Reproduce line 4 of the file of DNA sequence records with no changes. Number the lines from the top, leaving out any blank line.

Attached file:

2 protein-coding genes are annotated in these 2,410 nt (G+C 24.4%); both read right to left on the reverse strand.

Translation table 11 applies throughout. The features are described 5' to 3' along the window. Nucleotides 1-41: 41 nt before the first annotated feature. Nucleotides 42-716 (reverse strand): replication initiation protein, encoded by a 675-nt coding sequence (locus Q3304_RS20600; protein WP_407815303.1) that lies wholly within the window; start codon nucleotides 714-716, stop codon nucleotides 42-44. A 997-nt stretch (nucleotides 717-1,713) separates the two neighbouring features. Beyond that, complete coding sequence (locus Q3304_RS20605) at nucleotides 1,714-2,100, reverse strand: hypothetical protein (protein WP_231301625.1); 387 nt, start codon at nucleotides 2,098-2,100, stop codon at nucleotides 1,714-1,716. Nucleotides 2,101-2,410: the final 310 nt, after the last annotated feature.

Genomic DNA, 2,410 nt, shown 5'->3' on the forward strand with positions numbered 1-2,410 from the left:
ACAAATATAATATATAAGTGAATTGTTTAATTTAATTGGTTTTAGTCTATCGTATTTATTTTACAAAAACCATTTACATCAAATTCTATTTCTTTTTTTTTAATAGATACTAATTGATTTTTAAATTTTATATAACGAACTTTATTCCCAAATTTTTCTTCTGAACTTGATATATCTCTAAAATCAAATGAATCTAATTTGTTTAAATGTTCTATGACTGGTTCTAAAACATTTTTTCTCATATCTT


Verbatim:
ACAAATATAATATATAAGTGAATTGTTTAATTTAATTGGTTTTAGTCTATCGTATTTATTTTACAAAAACCATTTACATCAAATTCTATTTCTTTTTTTTTAATAGATACTAATTGATTTTTAAATTTTATATAACGAACTTTATTCCCAAATTTTTCTTCTGAACTTGATATATCTCTAAAATCAAATGAATCTAATTTGTTTAAATGTTCTATGACTGGTTCTAAAACATTTTTTCTCATATCTT